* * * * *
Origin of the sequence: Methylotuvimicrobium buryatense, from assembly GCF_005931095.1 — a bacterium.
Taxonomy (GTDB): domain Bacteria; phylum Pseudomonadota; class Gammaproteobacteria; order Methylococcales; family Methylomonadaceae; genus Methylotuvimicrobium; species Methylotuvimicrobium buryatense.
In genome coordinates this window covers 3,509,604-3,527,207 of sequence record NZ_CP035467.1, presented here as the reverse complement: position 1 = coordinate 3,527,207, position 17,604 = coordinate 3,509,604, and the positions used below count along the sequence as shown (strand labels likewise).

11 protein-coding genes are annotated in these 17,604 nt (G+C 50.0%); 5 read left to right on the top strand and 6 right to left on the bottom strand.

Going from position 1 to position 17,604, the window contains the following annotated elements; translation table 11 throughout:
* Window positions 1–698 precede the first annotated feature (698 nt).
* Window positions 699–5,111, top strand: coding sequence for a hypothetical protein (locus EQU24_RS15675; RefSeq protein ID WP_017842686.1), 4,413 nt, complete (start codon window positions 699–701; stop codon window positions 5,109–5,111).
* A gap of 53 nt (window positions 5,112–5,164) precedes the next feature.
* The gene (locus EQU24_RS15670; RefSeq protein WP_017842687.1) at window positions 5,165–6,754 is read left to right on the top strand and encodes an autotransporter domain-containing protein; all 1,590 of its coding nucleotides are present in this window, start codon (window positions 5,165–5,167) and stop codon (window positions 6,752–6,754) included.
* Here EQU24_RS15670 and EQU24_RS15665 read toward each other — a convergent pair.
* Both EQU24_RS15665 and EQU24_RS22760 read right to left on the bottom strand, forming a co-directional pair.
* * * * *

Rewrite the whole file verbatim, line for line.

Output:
Origin of the sequence: Methylotuvimicrobium buryatense, from assembly GCF_005931095.1 — a bacterium.
Taxonomy (GTDB): domain Bacteria; phylum Pseudomonadota; class Gammaproteobacteria; order Methylococcales; family Methylomonadaceae; genus Methylotuvimicrobium; species Methylotuvimicrobium buryatense.
In genome coordinates this window covers 3,509,604-3,527,207 of sequence record NZ_CP035467.1, presented here as the reverse complement: position 1 = coordinate 3,527,207, position 17,604 = coordinate 3,509,604, and the positions used below count along the sequence as shown (strand labels likewise).

11 protein-coding genes are annotated in these 17,604 nt (G+C 50.0%); 5 read left to right on the top strand and 6 right to left on the bottom strand.

Going from position 1 to position 17,604, the window contains the following annotated elements; translation table 11 throughout:
* Window positions 1–698 precede the first annotated feature (698 nt).
* Window positions 699–5,111, top strand: coding sequence for a hypothetical protein (locus EQU24_RS15675; RefSeq protein ID WP_017842686.1), 4,413 nt, complete (start codon window positions 699–701; stop codon window positions 5,109–5,111).
* A gap of 53 nt (window positions 5,112–5,164) precedes the next feature.
* The gene (locus EQU24_RS15670; RefSeq protein WP_017842687.1) at window positions 5,165–6,754 is read left to right on the top strand and encodes an autotransporter domain-containing protein; all 1,590 of its coding nucleotides are present in this window, start codon (window positions 5,165–5,167) and stop codon (window positions 6,752–6,754) included.
* Here EQU24_RS15670 and EQU24_RS15665 read toward each other — a convergent pair.
* Both EQU24_RS15665 and EQU24_RS22760 read right to left on the bottom strand, forming a co-directional pair.